College Football Playoffs: The Case for Eight

Published on 5-Dec-2016 by CJ

Football - NCAA    NCAA Football Daily Opinion

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College Football Playoffs: The Case for Eight

The playoffs are the best thing to happen to college football. 


No longer is the NCAA championship determined by an arbitrary ranking.

Now it’s decided by arbitrarily by a selection committee.

Still, the College Football Playoffs are the best thing to happen. No longer is the champ crowned by a single game.

A playoff system makes sure that the best team isn’t allowed to sneak in via getting fat off of bad conferences, which the Big XII has discovered over the past couple of seasons.

Only four football powerhouses get to earn the right to battle for Larry Culpepper's trophy.

While many agree that the CFP is a good thing, there are doubts that a four-team playoff is good enough.

Let’s go back to the first year of the playoffs.

Baylor and TCU were both premier football clubs deserving of top rankings. While both finished 11-1, Baylor was the rightful Big XII Champ, as they had defeated TCU earlier in the season. Despite this, the Big XII commish presented both Baylor and TCU to the committee as co-champs.

Like that helped.

While there's no proof of it, there's speculation that the decision to make the two co-champs cost both teams a playoff spot.

The committee would've been hard pressed to have left out undefeated Florida State, but was either Baylor or TCU less deserving of a playoff spot than a similarly one-loss Alabama, Oregon, or Ohio State?

Maybe they backed into it, but the Selection Committee’s four choices were right in 2015. Sitting outside were a suspect Iowa team and a two-loss Stanford squad.

However, 2016 has underscored the point that four is simply not enough.

I'll agree that there are three teams in this year’s playoff that deserve to be there: conference champions Alabama, Clemson, and Washington.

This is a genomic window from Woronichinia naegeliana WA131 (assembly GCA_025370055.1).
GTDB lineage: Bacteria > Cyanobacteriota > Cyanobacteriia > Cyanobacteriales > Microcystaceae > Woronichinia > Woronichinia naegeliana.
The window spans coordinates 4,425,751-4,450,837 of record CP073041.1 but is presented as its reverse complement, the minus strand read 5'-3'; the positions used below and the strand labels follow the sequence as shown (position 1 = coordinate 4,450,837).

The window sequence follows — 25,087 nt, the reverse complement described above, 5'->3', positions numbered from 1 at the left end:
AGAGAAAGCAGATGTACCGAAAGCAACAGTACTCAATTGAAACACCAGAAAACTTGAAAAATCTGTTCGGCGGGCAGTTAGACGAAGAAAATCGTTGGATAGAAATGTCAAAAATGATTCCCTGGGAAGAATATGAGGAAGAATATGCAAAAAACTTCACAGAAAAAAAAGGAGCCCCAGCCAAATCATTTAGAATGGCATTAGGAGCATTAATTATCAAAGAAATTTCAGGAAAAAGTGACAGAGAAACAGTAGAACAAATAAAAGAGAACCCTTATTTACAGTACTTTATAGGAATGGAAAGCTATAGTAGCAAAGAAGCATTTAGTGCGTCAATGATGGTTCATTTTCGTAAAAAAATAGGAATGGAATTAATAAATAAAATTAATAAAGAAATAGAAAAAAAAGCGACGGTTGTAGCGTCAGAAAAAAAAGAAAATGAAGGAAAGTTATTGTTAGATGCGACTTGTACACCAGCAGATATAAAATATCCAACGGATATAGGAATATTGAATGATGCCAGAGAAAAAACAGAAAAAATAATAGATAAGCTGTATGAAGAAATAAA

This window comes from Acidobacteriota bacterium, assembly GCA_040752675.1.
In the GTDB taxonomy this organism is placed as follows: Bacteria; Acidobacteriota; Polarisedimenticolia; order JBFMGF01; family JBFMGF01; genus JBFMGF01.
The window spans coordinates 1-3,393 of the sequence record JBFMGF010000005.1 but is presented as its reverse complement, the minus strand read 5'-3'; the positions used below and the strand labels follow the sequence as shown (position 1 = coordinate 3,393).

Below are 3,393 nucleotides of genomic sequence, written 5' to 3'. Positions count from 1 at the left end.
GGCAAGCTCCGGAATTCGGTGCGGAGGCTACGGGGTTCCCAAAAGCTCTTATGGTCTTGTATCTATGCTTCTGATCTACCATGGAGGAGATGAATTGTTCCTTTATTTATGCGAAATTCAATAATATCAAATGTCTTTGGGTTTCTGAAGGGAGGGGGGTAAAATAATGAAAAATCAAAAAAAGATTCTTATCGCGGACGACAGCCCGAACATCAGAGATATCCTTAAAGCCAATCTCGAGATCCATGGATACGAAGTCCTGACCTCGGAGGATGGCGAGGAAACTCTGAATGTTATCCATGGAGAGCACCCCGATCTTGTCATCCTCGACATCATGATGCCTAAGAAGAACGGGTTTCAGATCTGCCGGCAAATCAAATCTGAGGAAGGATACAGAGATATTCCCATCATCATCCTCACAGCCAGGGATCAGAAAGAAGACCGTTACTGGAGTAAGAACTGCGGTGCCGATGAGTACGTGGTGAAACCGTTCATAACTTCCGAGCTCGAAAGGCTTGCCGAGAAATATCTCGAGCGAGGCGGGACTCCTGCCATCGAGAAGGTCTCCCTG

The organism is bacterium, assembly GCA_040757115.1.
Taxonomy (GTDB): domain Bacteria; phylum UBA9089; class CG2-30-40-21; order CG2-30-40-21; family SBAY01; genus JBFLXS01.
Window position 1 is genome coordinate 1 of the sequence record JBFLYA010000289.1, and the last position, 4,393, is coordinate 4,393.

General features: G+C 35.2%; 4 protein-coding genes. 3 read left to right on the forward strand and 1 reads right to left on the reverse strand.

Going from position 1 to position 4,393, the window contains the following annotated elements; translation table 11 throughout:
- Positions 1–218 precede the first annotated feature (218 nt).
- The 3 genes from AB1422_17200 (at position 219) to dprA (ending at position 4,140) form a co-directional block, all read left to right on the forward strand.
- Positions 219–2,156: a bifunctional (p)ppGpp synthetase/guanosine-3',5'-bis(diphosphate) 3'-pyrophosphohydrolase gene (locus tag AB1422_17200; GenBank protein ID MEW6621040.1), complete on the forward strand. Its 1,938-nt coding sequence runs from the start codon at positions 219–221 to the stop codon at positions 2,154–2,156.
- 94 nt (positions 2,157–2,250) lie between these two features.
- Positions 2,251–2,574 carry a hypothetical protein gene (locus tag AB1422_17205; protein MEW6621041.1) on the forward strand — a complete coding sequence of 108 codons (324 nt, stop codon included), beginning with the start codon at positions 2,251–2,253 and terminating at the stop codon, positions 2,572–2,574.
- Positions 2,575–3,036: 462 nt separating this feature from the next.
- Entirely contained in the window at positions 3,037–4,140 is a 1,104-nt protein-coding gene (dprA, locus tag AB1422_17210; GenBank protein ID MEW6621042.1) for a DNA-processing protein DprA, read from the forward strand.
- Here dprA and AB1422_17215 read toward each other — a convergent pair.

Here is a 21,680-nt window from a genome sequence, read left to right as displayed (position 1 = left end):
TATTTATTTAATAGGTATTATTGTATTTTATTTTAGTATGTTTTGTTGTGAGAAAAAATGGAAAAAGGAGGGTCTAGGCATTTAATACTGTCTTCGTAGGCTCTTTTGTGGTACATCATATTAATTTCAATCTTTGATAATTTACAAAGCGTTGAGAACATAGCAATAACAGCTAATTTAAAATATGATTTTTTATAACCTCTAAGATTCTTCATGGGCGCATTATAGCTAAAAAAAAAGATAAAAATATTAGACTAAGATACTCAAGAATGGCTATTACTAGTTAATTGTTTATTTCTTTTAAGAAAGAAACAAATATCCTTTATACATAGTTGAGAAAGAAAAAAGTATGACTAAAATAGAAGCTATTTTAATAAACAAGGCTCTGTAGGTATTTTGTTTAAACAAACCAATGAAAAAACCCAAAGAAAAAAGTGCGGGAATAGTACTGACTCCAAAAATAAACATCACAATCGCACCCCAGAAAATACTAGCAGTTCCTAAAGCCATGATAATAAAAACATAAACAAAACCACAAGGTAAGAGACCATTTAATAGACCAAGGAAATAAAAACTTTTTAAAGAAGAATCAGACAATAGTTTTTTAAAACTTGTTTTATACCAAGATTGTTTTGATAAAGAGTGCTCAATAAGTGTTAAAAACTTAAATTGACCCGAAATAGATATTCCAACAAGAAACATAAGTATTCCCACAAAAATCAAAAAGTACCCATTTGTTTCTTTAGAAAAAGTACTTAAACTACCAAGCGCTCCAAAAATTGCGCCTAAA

What I cannot abide is big-brand Ohio State being put in when Oklahoma and Penn State won the Big XII and Big Ten respectively.

In an eight-team format, these conference winners would get the chance they deserve to play for a national title.

There are arguments against expanding beyond four. If the CFB is going to expand, why stop at eight? Go crazy. Have it be a full 64-team playoff like March Madness.

I agree there will never likely be a 'right' number of playoff teams, as the level of competition varies from year to year.

But I think an eight-spot bracket is a solid format. Besides guaranteeing all Power Five conference winners a spot, the Committee could select the best non-power conference winner or whomever else they deem worthy.

This would give teams like Houston, Louisville, or even Western Michigan a real chance to make the playoffs.

This leaves open the possibility of having multiple same-conference Power Five teams in the playoff without having to screw over one or more major conference winners.

There are those who would criticize this move to allow Other Five teams into the bracket. Wouldn’t it be a lowering of the playoff standard?

But what the hell? The level of competition is already suspect in the current CFB format. Of the four first-round games in 2014 and 2015, only two of them were decided by twenty points or less.

Of the two championship games, only the 2015 title game between Clemson and Alabama was decided by one score.

When you already have blowouts from the only eight teams to have made the playoffs -- including three 21-point smackdowns featuring only Power Five teams -- why not invite the Western Michigans of this world?

I’m not going to say that eight's the best number. Maybe it’s six, or ten, or something else. Nor will I state that the additional teams will ever win a title.

What I will tell you is I don’t think it's fair that Power Five conference winners and other undefeated teams are denied a chance to play in the CFB because some committee says so.